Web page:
My CUDA application has a very long load time in the beginning, due to JIT compilation.
And I have restrictions that don’t allow me to build the GPU binary code with NVCC, and I also cannot depend on a JIT cache.
Is there a way to speed up JIT compilation itself? I noticed that it doesn’t use all the CPU cores. Is there a way to make it use them?
That is called an overconstrained problem in engineering terms. I am curious: What is the particular reason for avoiding use of the JIT cache for this use case?
JIT compilation happens via the
pxtas functionality incorporated into the CUDA driver. Pretty much everything that happens in the CUDA driver is running single threaded. The performance is dominated primarily by single-thread CPU performance and secondarily by system memory performance. Use of a CPU with a base frequency >= 3.5 GHz highly recommended. With JIT cache I would have said using an NVMe SSD should also help, but whether that makes any difference when the JIT cache is not in use I do not know.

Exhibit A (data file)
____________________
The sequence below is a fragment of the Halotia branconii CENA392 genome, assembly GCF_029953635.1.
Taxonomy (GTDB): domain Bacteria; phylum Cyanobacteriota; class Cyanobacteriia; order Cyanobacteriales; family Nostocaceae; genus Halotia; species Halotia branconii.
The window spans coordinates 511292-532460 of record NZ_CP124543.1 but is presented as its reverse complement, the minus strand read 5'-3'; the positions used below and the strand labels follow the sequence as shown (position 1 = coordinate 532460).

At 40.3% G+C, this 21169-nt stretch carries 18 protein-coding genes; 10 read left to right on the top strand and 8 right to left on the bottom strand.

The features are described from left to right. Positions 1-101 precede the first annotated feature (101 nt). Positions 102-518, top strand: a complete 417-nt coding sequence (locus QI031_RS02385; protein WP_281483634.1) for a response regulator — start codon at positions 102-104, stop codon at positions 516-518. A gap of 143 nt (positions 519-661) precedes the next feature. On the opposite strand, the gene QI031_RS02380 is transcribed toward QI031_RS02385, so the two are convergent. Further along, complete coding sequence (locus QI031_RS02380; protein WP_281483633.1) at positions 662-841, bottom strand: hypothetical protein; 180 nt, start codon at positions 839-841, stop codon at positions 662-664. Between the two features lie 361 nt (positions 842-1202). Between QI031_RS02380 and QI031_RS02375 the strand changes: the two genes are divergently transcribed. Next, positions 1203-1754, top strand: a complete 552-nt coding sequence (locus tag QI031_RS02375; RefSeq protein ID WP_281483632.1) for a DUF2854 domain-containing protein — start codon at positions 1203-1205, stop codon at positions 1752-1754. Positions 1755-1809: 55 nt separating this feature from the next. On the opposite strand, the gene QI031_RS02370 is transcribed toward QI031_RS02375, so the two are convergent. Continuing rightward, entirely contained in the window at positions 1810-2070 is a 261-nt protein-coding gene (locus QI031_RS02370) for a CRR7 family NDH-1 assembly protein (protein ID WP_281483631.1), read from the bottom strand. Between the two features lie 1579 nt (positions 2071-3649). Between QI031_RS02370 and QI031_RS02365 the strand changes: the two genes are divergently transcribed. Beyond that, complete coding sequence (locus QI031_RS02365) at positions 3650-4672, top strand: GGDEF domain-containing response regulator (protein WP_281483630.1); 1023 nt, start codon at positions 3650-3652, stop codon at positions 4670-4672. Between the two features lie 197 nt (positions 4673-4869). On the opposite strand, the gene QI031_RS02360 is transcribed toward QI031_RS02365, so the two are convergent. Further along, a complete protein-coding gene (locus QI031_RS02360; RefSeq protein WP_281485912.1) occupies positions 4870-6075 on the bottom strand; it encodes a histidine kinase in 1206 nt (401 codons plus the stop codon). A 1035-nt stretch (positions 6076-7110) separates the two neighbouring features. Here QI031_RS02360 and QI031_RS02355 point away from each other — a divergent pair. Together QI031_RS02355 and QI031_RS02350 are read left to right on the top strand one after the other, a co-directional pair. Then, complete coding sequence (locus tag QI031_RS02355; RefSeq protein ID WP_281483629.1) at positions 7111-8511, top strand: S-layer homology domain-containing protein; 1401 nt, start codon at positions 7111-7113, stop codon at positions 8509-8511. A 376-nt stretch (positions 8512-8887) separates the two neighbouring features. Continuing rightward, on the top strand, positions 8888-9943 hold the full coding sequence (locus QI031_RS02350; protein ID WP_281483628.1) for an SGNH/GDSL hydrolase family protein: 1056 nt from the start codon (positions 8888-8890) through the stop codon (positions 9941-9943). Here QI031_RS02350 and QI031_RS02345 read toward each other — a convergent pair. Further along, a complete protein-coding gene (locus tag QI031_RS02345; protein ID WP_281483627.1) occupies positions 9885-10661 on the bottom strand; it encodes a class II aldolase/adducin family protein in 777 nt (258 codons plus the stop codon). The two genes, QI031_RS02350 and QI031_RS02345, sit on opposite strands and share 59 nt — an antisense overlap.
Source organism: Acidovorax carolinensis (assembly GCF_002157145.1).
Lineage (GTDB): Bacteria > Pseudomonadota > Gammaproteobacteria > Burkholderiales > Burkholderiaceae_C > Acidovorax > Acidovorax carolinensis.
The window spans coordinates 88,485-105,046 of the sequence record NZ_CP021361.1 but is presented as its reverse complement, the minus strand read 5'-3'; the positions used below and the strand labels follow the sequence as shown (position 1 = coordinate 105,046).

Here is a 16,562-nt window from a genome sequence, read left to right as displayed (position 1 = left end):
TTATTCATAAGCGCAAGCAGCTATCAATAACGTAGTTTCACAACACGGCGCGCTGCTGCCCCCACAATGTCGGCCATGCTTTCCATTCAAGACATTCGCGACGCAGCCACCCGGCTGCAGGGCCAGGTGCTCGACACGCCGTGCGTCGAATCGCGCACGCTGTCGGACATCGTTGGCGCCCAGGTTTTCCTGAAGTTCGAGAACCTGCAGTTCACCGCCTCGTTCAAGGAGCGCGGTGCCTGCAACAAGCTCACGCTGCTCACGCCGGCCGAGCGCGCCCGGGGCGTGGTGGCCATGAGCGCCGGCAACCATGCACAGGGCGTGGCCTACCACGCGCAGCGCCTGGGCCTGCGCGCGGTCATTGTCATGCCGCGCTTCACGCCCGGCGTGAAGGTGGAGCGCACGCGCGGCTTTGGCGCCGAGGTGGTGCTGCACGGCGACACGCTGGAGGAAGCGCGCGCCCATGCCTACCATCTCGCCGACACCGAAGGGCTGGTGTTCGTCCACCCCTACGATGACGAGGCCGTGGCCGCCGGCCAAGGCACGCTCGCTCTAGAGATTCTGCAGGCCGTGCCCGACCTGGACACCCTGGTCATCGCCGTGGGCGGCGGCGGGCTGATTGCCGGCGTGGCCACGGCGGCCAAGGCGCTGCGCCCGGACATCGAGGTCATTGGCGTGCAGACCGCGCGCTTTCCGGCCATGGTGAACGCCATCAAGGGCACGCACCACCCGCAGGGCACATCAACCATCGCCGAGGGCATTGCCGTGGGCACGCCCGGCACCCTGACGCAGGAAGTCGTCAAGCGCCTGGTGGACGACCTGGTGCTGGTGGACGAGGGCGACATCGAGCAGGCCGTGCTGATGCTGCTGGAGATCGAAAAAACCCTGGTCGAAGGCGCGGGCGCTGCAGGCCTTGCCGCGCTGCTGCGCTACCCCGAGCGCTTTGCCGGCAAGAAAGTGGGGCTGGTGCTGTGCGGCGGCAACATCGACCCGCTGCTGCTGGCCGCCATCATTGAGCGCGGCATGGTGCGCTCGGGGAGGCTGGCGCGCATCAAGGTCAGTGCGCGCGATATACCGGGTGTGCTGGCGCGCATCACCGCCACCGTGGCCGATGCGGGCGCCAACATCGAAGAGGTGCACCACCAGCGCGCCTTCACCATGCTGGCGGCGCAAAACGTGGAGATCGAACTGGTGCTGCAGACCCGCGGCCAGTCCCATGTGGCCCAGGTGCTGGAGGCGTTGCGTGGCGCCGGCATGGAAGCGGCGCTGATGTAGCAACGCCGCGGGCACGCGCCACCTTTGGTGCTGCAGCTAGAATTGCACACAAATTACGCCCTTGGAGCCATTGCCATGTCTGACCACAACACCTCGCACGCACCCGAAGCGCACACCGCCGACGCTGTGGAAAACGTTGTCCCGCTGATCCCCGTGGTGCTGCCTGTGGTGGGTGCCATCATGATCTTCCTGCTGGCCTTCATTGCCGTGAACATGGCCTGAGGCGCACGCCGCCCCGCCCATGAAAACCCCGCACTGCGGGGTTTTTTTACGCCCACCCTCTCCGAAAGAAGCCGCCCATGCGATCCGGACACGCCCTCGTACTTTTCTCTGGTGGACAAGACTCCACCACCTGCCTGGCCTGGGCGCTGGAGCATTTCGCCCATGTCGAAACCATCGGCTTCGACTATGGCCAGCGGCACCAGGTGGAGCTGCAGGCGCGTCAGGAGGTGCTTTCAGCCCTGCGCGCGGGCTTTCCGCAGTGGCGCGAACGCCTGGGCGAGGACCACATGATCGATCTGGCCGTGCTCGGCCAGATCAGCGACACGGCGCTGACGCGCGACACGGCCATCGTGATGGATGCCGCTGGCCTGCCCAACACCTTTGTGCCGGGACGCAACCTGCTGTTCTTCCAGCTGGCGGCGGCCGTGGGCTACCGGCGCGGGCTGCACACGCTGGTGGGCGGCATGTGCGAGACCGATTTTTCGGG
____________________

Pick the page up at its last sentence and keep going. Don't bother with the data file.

ptxas is an optimizing compiler and therefore compilation time generally increases with optimization level (0 through 3). I am assuming you want the resulting machine code to be fully optimized. If you are willing to dial down optimization level the question is: can optimization level be controlled for JIT compilation (for offline compilation this is simply a flag
nvcc passes to
ptxas)? Probably so, but I don’t know how that works.
Write your kernels in PTX instead of CUDA-C++. That should give you a very nice speedup. Of course, that’s also difficult an inconvenient…
I don’t think that will obviate the need for JIT compilation. The JIT mechanism converts PTX into SASS.
Here is another thought: The execution time of
ptxas is also a function of the amount of code that needs to be handled. The LLVM-derived part of the CUDA toolchain normally inlines functions and unroll loops aggressively. This can lead to very voluminous PTX code: I have encountered files with 60,000 lines of PTX code when looking into details of reports of excessive amount of time being spent at the
ptxas stage of compilation. The use of
#pragma unroll 1 may help with cutting down PTX code size, which may benefit compilation times in exchange for some amount of potential performance loss.